Man as Idea (1939)
Set 15 of our Radical Thinkers series brings together four classic works in the history of science, including Christopher Caudwell's The Crisis in Physics. First published in 1939 — posthumously, like most of Caudwell's theoretical work — The Crisis in Physics devloped out of Caudwell's Studies in a Dying Culture, a series of essays seeking to resolve the contradiction he saw wracking all spheres of bourgeois culture: "that the more men wish to gain a common truth, a common faith, a common world-view, the more their efforts at ideological construction increase the sum of contradictory and partial views of reality." Helena Sheehan describes The Crisis in Physics in Marxism and the Philosophy of Science:
Roughly, he seemed to be indicating that the apparent antinomies of physical theory between quantum and wave, discontinuity and continuity, freedom and determinism, accident and necessity, would find their resolution when thought ceased to move back and forth between mutually exclusive polar opposites. It was necessary to see freedom within the framework of determinism. Otherwise, each was abstracted from the other, distorted and scarred. Determinism and necessity became crystalline and incapable of evolution. Freedom and accident floated about without roots. It was the universal interweaving of domains and not the concept of strict determinism as such that made it possible to speak of the universal reign of law. Part of Caudwell's argument seemed to rest on a distinction between causality as an active subject-object relationship and predeterminism as a passive one...
For Caudwell, then, the crisis in physics was not due to the mystical and contradictory nature of the phenomena discovered, but to the attempt of the bourgeois to keep the world of physics closed and to preserve his own freedom outside it, to keep himself at all costs immune from causality.
In the excerpt below, which forms the book's third chapter, Caudwell identifies the cleavage between subject and object in philosophy and science as the source of epistemological crisis.
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1. The Generation of Idealism
The Newtonian flourishing of physics was succeeded by the Darwinian growth of evolutionary science. The way for evolutionary theory had already been paved by the development of idealism. Idealism appears in bourgeois philosophy to oppose itself to mechanism, and in a certain sense it does. But if we look into concrete living, we see that both are generated simultaneously. For on the one hand the object, Nature, emerges as the self-contained machine; and on the other hand, as a quite separate phenomenon, Man's desires, his whole activity in so far as this is valued, appears spontaneously, out of the night, and appears to develop of its own, as an independent subject.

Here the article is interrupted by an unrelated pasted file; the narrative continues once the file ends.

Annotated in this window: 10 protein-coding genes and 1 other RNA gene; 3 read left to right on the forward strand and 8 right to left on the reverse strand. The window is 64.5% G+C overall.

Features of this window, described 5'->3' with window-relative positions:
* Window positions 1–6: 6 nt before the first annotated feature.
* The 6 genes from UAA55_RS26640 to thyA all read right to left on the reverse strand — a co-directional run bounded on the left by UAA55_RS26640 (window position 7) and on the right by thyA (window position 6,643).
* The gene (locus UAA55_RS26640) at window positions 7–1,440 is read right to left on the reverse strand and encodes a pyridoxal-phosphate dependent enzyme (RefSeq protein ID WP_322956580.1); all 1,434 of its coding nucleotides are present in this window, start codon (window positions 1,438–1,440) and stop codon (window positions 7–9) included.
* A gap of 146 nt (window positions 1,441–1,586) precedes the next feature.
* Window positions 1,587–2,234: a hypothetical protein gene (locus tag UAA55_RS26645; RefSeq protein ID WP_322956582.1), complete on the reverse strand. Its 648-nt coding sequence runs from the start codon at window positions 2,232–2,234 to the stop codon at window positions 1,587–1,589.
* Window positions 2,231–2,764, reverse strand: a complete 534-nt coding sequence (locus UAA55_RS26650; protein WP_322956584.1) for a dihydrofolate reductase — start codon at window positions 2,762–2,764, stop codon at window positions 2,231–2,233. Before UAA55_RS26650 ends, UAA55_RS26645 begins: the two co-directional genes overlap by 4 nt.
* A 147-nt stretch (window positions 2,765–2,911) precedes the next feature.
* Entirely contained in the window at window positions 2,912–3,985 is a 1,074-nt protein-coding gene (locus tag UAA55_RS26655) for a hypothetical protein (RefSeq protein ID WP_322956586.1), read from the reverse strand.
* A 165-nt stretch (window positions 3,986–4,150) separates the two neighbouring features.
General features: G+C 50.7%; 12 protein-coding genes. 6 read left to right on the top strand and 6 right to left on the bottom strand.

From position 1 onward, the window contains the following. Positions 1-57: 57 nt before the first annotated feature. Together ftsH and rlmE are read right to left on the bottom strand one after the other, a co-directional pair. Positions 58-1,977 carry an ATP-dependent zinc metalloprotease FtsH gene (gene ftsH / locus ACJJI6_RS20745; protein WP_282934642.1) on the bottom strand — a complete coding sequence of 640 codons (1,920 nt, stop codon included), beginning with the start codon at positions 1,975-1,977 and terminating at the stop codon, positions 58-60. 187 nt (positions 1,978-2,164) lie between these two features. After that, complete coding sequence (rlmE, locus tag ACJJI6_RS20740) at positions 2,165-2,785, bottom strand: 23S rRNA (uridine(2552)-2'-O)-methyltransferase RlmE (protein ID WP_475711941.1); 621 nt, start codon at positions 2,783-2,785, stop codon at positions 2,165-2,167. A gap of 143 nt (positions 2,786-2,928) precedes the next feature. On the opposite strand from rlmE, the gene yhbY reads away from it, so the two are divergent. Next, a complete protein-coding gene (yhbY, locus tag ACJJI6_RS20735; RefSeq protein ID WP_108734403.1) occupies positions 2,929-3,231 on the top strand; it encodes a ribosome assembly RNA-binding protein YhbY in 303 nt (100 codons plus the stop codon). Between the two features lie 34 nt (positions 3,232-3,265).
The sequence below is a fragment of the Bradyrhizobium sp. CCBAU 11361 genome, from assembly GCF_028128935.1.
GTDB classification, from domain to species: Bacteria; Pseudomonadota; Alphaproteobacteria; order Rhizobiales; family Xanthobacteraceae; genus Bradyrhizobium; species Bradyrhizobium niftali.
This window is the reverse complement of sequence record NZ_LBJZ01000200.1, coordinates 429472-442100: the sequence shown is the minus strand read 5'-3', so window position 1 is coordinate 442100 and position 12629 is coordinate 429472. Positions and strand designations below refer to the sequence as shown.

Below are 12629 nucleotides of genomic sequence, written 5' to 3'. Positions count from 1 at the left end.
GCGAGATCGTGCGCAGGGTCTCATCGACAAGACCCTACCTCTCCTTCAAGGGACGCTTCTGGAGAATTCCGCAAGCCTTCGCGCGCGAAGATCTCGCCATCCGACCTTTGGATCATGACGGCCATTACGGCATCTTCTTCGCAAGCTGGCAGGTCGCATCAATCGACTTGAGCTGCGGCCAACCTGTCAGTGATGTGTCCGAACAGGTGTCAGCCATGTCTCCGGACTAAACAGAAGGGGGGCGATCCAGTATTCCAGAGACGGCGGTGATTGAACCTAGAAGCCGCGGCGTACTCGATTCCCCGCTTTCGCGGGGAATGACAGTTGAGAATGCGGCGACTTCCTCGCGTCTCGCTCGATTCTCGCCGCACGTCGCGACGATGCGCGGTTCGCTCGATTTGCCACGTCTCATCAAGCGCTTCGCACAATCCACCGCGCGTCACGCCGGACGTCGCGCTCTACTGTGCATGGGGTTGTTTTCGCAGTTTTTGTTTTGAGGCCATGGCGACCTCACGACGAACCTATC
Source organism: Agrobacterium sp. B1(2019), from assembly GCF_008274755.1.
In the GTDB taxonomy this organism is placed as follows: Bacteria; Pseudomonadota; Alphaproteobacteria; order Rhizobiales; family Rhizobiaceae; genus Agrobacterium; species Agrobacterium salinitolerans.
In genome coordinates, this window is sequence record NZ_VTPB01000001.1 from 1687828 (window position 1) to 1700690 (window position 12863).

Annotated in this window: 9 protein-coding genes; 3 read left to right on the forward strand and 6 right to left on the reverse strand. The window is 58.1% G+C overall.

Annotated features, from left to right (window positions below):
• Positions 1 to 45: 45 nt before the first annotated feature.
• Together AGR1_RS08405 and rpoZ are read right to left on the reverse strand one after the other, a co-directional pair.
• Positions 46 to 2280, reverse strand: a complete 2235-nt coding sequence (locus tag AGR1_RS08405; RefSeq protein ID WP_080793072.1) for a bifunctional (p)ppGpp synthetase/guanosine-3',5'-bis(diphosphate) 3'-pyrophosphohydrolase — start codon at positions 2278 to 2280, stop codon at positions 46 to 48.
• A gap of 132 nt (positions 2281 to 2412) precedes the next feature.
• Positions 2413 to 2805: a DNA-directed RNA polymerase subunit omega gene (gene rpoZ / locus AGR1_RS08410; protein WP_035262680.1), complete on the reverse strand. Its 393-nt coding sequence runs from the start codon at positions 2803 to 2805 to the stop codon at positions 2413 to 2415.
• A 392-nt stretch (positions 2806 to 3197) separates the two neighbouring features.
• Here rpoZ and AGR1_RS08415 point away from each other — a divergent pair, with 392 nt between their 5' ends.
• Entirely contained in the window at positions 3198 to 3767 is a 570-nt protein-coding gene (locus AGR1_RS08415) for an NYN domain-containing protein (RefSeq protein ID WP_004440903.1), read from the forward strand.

Mechanism stripped Nature, the object, of all qualities which had in them any tincture of the subjective, and which therefore made Man dependent on nature. This set free all sensuous active quality as Man's exclusive possession, the attributes of Mind. All the active sensuousness of reality was developed as part of the non-natural science of knowledge. It became a question of thought and thus its development fell to the lot of "philosophy" — i.e. that part of bourgeois philosophy which, because it is cut off from the object — i.e. from experimental test — is regarded as the queen of thought and is set above science. It was the peculiar result of the cleavage between subject and object produced by bourgeois economy that the sensuous active element in concrete living was developed separately from science as idealism.
Berkeley, Hume, Kant, Fichte, Schelling, and Hegel represent the stages by which the subject is cut completely free from the object. I do not propose to deal in detail with these stages here, as they will be familiar to the student of philosophy and to non-students would be too technical for brief explanation. The point is that this was a process in which man or mind, figuring as active, sensuous subjectivity, was stripped of all those qualities which had an objective component in them. But since no quality emerging as a phenomenon is absolutely objective or subjective, no quality is situated in an absolute self-sufficient Space and Time, nor does any quality exist completely out of Space or Time. The stripping from subjectivity of all qualities containing objective components left it as bare as matter when it was stripped of all subjective quality. Matter was left with nothing but mathematics existing in the human head. Subjectivity was left with nothing but the Idea; and obviously this could not be the idea in the material human brain, for this would tie the Idea to matter. Hence this final reality was the Idea existing out of the human brain — the Hegelian Absolute Idea.